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In our opinion: Trust in a vaccine is crucial to immunizing the country

SHARE In our opinion: Trust in a vaccine is crucial to immunizing the country

In this July 27, 2020, file photo, a nurse prepares a shot as a study of a possible COVID-19 vaccine, developed by the National Institutes of Health and Moderna Inc., gets underway in Binghamton, N.Y.

Hans Pennink, Associated Press

If the Food and Drug Administration approved a vaccine for general use against COVID-19, only 52% of Utahns say they would take it, according to the latest poll commissioned by the Deseret News and the Hinckley Institute of Politics.

This is troubling, considering a much higher percentage of the population would need shots in order to achieve herd immunity and stem the rapid spread of the virus. Much higher compliance also would ensure the economy could resume at full strength, including unrestricted gatherings at sporting events and concerts, in-person school classes and air travel.

Without that, the trouble of the last six month likely would continue much longer.

We understand some of the hesitation. The federal government has put development of a vaccine on a fast track. People naturally worry the result will be a product that has not undergone the scientific rigor necessary to ensure efficacy and safety. 

AstraZeneca recently paused trials of its proposed vaccine after “a suspected serious adverse reaction in a participant in the United Kingdom.” 

Meanwhile, less credible sources have infected social media with unsubstantiated claims about vaccines in general and doubts about the motives of companies trying to produce them.

Americans should take a deep breath. Trust the public institutions and the professionals who vet medications for general use. They, and the companies working on vaccines, put their reputations on the line and have every motivation to do things right. 

If anything, the AstraZeneca case ought to renew faith in the process. Companies putting profits above all else surely wouldn’t let one adverse reaction end their efforts.

If, in the end, the FDA grants approval for a vaccine, that ought to give the public confidence. Reputation is the ultimate driver of profits in a free market.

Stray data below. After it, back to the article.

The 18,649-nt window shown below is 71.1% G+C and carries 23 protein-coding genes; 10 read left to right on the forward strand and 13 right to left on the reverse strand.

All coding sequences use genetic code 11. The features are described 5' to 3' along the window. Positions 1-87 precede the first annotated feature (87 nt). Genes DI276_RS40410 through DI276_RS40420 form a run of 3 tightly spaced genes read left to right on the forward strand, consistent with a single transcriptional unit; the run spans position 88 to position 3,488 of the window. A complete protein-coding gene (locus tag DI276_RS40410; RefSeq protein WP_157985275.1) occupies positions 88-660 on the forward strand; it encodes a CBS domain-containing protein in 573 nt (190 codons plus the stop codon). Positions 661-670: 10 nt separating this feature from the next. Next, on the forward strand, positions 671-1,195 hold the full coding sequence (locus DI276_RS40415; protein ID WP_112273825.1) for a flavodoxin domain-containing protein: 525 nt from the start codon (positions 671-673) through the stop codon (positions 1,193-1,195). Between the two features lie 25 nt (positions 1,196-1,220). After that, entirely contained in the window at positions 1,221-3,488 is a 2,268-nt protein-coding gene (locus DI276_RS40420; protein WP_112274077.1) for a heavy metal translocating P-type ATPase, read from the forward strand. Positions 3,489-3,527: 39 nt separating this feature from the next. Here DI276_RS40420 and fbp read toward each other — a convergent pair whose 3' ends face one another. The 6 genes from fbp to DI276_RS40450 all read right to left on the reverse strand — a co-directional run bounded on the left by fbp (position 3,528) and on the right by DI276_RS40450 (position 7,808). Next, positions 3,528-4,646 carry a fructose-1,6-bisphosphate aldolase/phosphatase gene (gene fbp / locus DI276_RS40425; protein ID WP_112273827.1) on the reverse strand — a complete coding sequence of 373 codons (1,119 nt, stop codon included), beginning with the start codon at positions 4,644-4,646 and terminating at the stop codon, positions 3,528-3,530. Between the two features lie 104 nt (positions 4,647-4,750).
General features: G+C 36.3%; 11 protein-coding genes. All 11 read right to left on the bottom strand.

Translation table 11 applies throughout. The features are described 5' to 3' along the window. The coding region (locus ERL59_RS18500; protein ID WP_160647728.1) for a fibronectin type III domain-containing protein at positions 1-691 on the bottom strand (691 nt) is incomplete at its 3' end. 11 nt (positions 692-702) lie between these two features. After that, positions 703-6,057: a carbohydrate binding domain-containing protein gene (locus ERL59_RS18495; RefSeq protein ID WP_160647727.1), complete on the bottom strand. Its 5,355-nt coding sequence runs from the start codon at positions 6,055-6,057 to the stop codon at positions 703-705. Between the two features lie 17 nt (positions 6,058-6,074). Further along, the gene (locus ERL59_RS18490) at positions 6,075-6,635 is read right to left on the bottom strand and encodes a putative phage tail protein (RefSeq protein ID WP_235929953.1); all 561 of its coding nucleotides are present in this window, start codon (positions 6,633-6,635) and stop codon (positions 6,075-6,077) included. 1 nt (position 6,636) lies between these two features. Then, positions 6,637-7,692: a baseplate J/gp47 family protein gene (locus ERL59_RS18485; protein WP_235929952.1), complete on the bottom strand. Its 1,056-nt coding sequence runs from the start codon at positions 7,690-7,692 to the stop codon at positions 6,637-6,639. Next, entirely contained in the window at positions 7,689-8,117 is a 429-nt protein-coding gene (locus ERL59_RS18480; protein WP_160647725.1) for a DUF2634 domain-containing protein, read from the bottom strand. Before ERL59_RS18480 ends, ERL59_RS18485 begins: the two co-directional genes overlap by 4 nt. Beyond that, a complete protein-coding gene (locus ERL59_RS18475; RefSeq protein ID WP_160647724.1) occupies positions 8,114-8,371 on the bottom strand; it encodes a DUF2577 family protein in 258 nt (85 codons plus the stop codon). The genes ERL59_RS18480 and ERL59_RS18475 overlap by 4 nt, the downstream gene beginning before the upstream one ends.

The Deseret News/Hinckley poll uncovered a strong undercurrent of caution among Utahns, with 23% saying they were unsure whether they would take the vaccine. Persuading them will take complete transparency and information about what the vaccine would and wouldn’t do.

A recent NPR report quoted medical professionals speculating whether a vaccine would be any more than 50% effective against COVID-19, then arguing that this still could be acceptable. Those who take the shot and still get sick likely would see a less severe case of the virus than those who didn’t take it, similar to the annual flu shot.

Even at 50% effectiveness, the vaccine still would need widespread application to be effective. Michael Ison, an infectious disease physician at Northwestern University Feinberg School of Medicine, told NPR that about 60% to 70% of the population would need some kind of protection — either through surviving a bout with the virus or receiving a shot — in order to obtain herd immunity.

Assuming 20% of the population would have contracted the virus on their own and survived, another 40% would need immunity through a vaccine. Using simple math, that would mean vaccinating 80% of the people with a vaccine that is 50% effective.

Of course, questions linger as to how long immunity would last, either from a shot or from acquiring the virus. Booster shots may be needed at regular intervals.

Those are questions for a later time. For now, people need to trust the experts enough to submit to a shot, once it has been independently reviewed in a transparent process and approved by the FDA.